- Meta-analysis shows 26%, 39%, and 20% higher risk for renal cancer in ever-smokers, current smokers, and former smokers, respectively, vs never-smokers.
- Risk increased nonlinearly with smoking intensity, and linearly with smoking duration.
Why this matters
- The association emphasizes the significance of smoking cessation programs and patient counseling.
- A meta-analysis of 56 studies.
- Funding: None disclosed.
- Compared with never-smokers, significant risk for renal cancer was observed in:
- Ever-smokers (pooled relative risk [pRR], 1.26; 95% CI, 1.19-1.33).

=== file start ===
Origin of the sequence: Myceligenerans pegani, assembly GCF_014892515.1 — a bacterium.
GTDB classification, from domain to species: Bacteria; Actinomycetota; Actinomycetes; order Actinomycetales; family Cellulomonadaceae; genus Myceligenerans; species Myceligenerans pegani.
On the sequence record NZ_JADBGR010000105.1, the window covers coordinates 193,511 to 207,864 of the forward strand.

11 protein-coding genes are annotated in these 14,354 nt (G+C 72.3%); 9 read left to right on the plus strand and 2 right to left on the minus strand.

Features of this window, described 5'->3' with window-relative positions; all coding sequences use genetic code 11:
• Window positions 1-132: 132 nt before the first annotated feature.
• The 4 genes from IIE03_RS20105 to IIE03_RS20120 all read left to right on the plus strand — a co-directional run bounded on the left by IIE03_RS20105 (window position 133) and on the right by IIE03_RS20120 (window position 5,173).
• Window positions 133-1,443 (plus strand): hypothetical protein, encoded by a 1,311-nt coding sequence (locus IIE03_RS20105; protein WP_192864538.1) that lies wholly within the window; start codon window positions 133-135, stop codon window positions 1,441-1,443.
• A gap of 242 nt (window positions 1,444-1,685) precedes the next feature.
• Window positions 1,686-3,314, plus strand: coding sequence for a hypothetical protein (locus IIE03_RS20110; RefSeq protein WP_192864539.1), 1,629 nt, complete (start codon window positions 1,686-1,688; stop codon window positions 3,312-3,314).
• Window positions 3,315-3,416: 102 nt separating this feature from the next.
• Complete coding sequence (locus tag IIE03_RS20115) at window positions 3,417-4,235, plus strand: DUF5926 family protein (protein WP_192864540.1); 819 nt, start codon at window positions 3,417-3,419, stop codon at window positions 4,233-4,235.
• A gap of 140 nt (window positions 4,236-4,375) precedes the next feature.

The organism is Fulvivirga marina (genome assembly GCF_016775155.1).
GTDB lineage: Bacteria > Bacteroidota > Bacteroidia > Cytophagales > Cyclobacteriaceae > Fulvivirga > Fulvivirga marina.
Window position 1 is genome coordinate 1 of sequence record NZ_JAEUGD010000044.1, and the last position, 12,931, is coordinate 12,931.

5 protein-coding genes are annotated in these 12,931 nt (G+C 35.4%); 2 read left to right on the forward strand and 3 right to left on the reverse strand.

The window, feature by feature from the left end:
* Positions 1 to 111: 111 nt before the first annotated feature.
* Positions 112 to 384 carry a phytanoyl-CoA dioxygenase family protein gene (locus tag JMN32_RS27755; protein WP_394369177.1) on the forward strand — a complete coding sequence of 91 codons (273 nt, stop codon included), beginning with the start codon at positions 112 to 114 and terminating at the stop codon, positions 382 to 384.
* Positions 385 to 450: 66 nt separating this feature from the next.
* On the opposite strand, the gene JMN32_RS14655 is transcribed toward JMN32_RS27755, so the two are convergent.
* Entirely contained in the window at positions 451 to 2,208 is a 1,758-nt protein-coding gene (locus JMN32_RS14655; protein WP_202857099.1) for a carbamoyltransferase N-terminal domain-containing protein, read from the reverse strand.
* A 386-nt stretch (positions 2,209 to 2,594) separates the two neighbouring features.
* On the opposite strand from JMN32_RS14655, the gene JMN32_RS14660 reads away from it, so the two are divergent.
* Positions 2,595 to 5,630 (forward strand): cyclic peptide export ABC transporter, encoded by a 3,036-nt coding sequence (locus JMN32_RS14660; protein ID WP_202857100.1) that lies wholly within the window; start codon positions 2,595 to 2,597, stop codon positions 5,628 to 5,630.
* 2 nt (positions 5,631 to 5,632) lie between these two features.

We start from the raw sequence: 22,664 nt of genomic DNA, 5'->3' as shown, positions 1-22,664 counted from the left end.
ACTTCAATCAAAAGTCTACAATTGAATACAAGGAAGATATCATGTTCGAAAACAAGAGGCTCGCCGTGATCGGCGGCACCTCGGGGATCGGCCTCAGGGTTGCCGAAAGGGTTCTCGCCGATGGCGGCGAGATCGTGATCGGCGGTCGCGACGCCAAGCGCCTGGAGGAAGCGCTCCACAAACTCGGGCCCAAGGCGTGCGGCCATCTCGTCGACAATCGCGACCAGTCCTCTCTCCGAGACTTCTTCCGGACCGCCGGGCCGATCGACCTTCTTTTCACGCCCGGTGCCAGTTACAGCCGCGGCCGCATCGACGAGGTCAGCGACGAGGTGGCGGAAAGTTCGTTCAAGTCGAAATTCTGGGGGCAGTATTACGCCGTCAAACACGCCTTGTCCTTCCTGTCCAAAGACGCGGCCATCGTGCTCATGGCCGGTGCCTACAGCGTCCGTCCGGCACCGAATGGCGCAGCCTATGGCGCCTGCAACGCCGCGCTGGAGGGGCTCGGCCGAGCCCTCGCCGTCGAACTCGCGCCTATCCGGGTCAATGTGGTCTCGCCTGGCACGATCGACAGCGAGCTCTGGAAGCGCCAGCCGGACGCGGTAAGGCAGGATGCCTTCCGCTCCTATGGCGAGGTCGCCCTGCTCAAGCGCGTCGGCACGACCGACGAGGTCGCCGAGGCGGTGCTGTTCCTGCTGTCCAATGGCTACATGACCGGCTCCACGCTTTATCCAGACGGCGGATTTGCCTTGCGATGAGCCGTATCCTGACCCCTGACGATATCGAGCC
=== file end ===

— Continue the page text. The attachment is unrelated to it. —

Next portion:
- Current smokers (pRR, 1.39; 95% CI, 1.28-1.51).
- Former smokers (pRR, 1.20; 95% CI, 1.14-1.27).
- Risk for renal cancer is increased:
- Nonlinearly with smoking intensity: pRR5 cigarettes/day, 1.18 (95% CI, 1.11-1.26); pRR10 cigarettes/day, 1.36 (95% CI, 1.22-1.52); pRR30 cigarettes/day, 1.72 (95% CI, 1.52-1.95).
- Linearly with smoking duration: pRR10 years, 1.24 (95% CI, 1.04-1.47); pRR25 years, 1.70 (95% CI, 1.10-2.64).
- A linear trend toward lower risk for renal cancer was observed after 10, 20, and 30 years of quitting in former vs current smokers, but the association did not reach significance.
- Significant heterogeneity between studies.